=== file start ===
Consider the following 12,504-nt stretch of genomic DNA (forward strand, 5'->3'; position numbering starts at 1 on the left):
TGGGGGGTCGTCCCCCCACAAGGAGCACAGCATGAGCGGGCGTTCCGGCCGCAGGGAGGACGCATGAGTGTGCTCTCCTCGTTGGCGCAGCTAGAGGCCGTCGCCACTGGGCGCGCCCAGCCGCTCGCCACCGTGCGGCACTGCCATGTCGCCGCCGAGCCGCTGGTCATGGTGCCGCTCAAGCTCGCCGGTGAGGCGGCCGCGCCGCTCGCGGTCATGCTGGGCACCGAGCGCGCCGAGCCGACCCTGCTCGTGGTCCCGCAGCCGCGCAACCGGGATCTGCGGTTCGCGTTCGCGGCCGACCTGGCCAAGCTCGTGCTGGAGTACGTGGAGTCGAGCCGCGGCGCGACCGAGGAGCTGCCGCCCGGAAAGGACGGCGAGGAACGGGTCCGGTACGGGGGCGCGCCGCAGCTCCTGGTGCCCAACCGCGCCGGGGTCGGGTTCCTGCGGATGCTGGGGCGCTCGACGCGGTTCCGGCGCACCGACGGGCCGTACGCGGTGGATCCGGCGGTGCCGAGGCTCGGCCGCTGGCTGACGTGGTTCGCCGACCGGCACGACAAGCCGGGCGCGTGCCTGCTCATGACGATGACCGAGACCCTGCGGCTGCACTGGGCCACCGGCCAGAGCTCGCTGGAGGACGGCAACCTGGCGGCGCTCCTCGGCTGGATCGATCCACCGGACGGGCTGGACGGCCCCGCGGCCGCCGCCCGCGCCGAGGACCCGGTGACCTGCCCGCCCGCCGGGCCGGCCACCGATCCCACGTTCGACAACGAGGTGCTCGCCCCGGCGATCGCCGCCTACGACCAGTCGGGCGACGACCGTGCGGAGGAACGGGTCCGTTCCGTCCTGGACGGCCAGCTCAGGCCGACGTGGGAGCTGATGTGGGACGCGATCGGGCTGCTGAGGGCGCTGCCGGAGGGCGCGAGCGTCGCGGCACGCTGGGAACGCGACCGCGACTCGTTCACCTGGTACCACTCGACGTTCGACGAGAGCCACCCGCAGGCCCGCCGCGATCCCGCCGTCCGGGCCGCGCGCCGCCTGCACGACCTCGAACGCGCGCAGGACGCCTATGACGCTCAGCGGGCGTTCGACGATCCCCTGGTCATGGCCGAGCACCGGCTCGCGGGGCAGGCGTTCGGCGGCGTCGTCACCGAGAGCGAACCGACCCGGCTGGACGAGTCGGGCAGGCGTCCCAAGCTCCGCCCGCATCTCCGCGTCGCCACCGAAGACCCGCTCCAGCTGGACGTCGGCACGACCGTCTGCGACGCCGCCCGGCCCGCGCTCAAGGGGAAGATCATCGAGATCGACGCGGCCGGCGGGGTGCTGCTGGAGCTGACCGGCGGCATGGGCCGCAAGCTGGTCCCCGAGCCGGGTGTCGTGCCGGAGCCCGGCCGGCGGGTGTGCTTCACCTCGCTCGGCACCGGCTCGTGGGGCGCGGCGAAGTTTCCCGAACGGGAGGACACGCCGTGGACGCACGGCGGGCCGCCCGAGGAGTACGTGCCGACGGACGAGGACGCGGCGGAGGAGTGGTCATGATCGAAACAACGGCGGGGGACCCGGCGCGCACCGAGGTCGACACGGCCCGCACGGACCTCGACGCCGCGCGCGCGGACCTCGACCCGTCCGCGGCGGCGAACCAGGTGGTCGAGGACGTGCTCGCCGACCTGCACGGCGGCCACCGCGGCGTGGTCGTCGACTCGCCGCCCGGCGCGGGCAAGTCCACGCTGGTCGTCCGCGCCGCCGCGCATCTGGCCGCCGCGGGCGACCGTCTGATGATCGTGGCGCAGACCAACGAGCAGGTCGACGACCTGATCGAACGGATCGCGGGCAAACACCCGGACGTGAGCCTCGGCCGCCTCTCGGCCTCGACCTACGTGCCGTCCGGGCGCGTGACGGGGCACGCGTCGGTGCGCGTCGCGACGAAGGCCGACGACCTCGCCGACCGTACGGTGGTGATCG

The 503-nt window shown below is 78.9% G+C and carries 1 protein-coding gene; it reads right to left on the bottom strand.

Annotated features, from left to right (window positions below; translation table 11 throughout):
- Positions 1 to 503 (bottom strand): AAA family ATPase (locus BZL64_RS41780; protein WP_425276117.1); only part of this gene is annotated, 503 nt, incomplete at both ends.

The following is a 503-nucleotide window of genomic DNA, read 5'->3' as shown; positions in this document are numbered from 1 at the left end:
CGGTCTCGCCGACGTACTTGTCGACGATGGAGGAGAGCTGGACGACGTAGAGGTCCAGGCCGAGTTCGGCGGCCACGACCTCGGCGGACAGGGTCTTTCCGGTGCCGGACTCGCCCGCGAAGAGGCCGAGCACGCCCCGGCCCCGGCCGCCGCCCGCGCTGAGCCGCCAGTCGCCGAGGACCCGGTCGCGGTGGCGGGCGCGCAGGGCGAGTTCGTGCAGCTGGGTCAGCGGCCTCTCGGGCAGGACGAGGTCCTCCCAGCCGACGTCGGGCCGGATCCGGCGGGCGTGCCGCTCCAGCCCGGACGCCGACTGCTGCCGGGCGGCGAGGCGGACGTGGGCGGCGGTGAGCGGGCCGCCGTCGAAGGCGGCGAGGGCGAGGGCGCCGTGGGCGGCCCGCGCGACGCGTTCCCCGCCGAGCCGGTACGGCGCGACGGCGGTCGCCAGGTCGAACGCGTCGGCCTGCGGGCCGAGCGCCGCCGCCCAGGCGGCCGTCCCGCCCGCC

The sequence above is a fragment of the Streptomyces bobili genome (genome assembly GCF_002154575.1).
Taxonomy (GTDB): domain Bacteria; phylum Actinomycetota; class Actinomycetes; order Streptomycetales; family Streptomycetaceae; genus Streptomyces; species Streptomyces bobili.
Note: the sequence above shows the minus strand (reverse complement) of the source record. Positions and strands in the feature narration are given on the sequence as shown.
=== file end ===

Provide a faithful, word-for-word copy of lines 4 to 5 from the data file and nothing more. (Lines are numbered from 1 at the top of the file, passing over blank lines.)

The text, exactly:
Annotated features, from left to right (window positions below; translation table 11 throughout):
- Positions 1 to 503 (bottom strand): AAA family ATPase (locus BZL64_RS41780; protein WP_425276117.1); only part of this gene is annotated, 503 nt, incomplete at both ends.